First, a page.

Linux is moving to the client world, which is quickly growing beyond the basic PC interface to include cell phones, medical devices, and even automobiles, said Irving Wladawsky-Berger, IBM's VP of technology and strategy. "Linux is unique for its ability to work across every architecture" from servers to PCs, he added.
Sun Microsystems is banking heavily on the success of its Java Desktop System, which has been shipping since December, and Java-based developers' tools running on Linux. Sun sees the market as looking for an alternative to migrating from Windows 95 or 98 to Windows XP. "The desktop is a stepping stone in Sun's overall network-computing strategy," said Simon Phipps, Sun's chief technology evangelist.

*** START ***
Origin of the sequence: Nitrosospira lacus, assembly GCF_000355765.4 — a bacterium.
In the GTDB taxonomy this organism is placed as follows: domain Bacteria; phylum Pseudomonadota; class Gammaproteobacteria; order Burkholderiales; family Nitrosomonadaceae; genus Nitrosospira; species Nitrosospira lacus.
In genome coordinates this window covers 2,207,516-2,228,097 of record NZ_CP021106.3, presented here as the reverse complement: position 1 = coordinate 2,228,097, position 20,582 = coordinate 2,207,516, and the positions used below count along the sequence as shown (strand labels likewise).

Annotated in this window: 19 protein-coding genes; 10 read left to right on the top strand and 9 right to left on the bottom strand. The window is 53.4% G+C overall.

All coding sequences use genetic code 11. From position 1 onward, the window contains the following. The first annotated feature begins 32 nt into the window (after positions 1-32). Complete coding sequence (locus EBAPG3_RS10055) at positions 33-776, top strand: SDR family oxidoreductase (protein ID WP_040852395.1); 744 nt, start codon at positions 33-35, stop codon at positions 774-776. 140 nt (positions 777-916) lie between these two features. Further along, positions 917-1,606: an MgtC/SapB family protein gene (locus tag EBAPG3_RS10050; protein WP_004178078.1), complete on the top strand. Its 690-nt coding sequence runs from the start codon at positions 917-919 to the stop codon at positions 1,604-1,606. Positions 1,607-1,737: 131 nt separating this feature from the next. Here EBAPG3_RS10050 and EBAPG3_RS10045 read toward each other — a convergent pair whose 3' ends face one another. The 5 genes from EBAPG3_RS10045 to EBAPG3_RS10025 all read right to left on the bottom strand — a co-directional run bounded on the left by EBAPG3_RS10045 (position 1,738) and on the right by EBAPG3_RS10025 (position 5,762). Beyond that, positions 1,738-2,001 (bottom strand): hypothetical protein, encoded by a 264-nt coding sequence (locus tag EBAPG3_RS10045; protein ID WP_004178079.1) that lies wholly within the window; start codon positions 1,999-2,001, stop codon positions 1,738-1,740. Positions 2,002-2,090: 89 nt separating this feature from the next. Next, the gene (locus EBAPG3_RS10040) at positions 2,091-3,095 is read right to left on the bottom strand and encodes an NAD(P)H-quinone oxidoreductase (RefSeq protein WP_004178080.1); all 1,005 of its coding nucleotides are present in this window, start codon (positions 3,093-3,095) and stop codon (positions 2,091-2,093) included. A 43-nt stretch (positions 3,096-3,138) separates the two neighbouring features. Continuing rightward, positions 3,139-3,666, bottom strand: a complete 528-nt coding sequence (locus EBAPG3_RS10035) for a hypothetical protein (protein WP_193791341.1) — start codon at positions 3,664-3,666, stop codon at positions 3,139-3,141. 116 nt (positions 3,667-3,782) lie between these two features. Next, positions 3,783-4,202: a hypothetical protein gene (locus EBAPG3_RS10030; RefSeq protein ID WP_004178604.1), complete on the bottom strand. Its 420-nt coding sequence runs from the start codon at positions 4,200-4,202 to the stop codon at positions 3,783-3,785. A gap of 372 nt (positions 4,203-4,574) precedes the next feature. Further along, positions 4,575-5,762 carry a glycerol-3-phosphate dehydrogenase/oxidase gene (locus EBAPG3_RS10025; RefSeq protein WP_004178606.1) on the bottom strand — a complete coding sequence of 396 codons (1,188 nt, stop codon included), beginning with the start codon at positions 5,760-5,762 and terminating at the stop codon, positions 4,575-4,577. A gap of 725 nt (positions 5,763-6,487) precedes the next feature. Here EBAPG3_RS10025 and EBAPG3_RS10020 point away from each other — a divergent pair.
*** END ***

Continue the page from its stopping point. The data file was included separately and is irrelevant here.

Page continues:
Neil Stein has been playing with the newest Linux kernel on his home system, but it'll be a while before version 2.6 is ready for the business world. "It needs to have one of the major distributors shipping it before it can be sanctioned for work," says Stein, lead infrastructure manager at pharmaceuticals giant Merck & Co., which is running its Web infrastructure on Linux.
The newest version of the Linux kernel improves Linux's scalability. While the previous kernel version ran on servers with as many as eight processors, version 2.6 will run on 16-way servers, according to Wladawsky-Berger. "It pushes Linux into the hard-core enterprise sector," he said.